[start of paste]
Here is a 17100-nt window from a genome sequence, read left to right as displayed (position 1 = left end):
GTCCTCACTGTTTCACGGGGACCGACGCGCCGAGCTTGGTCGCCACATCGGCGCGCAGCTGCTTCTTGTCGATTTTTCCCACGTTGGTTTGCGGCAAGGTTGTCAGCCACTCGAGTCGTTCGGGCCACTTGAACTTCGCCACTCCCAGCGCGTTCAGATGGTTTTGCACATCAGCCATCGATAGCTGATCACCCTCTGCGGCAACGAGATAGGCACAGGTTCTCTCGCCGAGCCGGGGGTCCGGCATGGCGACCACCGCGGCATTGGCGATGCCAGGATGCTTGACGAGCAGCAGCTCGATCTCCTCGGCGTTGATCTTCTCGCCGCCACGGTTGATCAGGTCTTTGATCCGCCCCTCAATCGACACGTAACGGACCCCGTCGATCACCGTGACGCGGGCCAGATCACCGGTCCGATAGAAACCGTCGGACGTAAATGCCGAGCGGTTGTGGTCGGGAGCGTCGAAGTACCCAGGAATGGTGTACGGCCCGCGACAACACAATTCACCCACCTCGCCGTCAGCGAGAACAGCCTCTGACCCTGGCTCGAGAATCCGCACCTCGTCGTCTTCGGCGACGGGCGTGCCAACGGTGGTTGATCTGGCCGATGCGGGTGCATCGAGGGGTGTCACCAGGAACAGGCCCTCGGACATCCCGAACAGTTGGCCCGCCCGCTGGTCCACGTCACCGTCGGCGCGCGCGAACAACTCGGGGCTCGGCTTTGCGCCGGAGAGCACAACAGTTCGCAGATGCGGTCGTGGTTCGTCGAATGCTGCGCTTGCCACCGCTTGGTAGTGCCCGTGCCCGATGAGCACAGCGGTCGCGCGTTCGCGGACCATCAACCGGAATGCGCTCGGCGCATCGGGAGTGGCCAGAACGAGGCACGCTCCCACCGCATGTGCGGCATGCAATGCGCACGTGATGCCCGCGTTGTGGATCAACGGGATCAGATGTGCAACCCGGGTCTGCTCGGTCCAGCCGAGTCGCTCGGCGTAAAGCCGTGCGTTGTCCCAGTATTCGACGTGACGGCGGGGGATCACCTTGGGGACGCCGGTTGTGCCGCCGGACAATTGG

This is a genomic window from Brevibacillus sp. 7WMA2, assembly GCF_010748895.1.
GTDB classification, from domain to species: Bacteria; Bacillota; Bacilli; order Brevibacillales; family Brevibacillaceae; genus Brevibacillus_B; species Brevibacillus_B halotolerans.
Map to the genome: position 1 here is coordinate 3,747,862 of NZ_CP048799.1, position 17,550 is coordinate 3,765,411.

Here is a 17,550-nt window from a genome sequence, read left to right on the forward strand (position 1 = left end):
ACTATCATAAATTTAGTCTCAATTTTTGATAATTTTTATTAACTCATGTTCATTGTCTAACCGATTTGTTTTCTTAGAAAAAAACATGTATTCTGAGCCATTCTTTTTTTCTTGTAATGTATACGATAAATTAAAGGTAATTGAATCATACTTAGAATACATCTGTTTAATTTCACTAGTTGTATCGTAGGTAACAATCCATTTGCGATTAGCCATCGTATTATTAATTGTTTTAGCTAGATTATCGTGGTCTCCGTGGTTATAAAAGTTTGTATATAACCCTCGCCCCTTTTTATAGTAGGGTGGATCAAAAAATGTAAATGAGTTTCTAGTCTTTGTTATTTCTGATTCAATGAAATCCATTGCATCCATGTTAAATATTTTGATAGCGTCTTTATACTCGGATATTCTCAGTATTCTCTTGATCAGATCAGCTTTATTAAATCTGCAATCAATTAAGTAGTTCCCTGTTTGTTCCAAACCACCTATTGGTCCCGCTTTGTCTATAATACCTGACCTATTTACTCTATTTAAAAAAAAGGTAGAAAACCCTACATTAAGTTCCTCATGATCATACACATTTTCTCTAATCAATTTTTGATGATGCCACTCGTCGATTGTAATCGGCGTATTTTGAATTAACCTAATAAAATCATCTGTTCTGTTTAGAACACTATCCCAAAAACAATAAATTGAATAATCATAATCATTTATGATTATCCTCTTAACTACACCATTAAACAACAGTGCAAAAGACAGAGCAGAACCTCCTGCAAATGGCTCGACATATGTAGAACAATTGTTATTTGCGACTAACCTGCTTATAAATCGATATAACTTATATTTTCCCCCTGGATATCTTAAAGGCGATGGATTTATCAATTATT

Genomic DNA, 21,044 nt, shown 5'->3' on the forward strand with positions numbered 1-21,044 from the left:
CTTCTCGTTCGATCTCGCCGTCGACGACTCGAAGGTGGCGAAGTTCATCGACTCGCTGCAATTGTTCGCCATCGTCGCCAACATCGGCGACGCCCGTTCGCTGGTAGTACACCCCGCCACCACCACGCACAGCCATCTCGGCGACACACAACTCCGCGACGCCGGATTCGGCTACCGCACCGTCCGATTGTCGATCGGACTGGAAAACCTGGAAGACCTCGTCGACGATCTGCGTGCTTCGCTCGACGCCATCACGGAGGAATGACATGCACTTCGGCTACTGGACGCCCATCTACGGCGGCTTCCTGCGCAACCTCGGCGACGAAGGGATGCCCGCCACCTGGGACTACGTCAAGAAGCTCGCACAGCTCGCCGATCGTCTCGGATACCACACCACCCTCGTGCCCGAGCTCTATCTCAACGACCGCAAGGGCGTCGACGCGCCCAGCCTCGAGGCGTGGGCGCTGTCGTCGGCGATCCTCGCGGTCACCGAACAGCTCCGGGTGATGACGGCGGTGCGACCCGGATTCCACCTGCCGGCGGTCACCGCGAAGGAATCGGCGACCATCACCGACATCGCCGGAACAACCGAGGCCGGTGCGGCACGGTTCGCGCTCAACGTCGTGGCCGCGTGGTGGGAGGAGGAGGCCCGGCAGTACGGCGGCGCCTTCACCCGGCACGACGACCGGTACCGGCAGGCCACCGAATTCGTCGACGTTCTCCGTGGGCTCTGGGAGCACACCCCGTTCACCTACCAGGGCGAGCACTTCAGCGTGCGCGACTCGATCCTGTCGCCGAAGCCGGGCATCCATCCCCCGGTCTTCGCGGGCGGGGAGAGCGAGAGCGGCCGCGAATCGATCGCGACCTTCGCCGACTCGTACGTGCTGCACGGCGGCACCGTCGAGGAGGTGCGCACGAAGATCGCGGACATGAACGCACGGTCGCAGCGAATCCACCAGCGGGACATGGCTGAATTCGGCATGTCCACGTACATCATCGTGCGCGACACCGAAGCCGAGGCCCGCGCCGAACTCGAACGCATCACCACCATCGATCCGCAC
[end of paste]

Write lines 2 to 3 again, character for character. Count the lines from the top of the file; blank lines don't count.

GTCCTCACTGTTTCACGGGGACCGACGCGCCGAGCTTGGTCGCCACATCGGCGCGCAGCTGCTTCTTGTCGATTTTTCCCACGTTGGTTTGCGGCAAGGTTGTCAGCCACTCGAGTCGTTCGGGCCACTTGAACTTCGCCACTCCCAGCGCGTTCAGATGGTTTTGCACATCAGCCATCGATAGCTGATCACCCTCTGCGGCAACGAGATAGGCACAGGTTCTCTCGCCGAGCCGGGGGTCCGGCATGGCGACCACCGCGGCATTGGCGATGCCAGGATGCTTGACGAGCAGCAGCTCGATCTCCTCGGCGTTGATCTTCTCGCCGCCACGGTTGATCAGGTCTTTGATCCGCCCCTCAATCGACACGTAACGGACCCCGTCGATCACCGTGACGCGGGCCAGATCACCGGTCCGATAGAAACCGTCGGACGTAAATGCCGAGCGGTTGTGGTCGGGAGCGTCGAAGTACCCAGGAATGGTGTACGGCCCGCGACAACACAATTCACCCACCTCGCCGTCAGCGAGAACAGCCTCTGACCCTGGCTCGAGAATCCGCACCTCGTCGTCTTCGGCGACGGGCGTGCCAACGGTGGTTGATCTGGCCGATGCGGGTGCATCGAGGGGTGTCACCAGGAACAGGCCCTCGGACATCCCGAACAGTTGGCCCGCCCGCTGGTCCACGTCACCGTCGGCGCGCGCGAACAACTCGGGGCTCGGCTTTGCGCCGGAGAGCACAACAGTTCGCAGATGCGGTCGTGGTTCGTCGAATGCTGCGCTTGCCACCGCTTGGTAGTGCCCGTGCCCGATGAGCACAGCGGTCGCGCGTTCGCGGACCATCAACCGGAATGCGCTCGGCGCATCGGGAGTGGCCAGAACGAGGCACGCTCCCACCGCATGTGCGGCATGCAATGCGCACGTGATGCCCGCGTTGTGGATCAACGGGATCAGATGTGCAACCCGGGTCTGCTCGGTCCAGCCGAGTCGCTCGGCGTAAAGCCGTGCGTTGTCCCAGTATTCGACGTGACGGCGGGGGATCACCTTGGGGACGCCGGTTGTGCCGCCGGACAATTGG

This is a genomic window from Brevibacillus sp. 7WMA2, assembly GCF_010748895.1.